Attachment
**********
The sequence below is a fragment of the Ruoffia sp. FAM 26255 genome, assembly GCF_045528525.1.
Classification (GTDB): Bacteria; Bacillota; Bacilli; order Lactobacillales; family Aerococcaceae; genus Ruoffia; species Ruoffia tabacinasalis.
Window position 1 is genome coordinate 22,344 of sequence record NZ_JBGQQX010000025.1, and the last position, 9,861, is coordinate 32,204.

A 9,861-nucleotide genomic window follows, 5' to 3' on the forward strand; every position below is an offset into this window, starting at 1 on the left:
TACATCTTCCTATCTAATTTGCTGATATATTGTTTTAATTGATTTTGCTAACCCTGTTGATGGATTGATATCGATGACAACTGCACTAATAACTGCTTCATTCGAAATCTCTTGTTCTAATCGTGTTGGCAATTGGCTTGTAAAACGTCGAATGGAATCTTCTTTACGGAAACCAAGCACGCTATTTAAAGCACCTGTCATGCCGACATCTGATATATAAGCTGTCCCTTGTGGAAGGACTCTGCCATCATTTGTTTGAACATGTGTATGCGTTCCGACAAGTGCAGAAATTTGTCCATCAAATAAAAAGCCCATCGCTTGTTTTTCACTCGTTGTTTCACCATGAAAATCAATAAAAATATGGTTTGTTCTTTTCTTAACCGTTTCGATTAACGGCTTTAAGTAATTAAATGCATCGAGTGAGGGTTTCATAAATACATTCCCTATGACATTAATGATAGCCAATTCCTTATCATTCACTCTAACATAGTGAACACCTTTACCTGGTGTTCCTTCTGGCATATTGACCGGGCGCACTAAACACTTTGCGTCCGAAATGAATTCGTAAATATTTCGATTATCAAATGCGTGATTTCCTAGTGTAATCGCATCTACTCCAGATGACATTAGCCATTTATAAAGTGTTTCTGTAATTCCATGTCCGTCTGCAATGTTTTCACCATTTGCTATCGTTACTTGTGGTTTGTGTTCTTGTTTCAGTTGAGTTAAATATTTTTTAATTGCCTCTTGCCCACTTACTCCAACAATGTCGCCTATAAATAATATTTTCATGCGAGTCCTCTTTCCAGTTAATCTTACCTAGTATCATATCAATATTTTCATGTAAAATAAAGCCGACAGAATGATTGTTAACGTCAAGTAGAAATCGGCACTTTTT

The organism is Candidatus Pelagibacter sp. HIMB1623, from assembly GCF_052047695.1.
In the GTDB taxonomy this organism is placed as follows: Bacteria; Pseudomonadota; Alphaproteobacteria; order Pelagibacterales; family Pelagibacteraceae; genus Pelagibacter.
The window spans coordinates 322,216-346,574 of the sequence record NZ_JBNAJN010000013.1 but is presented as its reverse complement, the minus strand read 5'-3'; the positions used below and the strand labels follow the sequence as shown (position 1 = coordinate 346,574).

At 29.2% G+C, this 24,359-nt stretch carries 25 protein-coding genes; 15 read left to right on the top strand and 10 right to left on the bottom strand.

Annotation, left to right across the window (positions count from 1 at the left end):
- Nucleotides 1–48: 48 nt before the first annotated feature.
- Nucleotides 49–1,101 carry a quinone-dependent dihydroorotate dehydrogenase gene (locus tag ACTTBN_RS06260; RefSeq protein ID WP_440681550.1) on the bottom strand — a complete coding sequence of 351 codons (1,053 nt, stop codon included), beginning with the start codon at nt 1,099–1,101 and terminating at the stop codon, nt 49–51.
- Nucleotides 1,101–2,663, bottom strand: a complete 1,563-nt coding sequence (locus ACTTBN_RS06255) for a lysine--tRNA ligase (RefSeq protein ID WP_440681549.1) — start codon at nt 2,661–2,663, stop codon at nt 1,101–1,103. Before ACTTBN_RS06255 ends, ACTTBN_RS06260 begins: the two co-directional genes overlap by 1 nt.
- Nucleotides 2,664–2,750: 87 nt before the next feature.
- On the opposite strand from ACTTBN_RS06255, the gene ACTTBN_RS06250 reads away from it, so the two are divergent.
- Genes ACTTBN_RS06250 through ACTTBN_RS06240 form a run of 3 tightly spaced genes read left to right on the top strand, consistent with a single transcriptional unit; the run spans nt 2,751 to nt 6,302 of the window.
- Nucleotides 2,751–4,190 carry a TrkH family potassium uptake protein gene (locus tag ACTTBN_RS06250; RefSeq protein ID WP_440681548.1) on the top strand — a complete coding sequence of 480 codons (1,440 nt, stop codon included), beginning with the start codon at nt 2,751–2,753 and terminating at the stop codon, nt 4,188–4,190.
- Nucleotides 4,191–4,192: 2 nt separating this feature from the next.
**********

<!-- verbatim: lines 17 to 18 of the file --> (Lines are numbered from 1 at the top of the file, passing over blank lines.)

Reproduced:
- Nucleotides 2,751–4,190 carry a TrkH family potassium uptake protein gene (locus tag ACTTBN_RS06250; RefSeq protein ID WP_440681548.1) on the top strand — a complete coding sequence of 480 codons (1,440 nt, stop codon included), beginning with the start codon at nt 2,751–2,753 and terminating at the stop codon, nt 4,188–4,190.
- Nucleotides 4,191–4,192: 2 nt separating this feature from the next.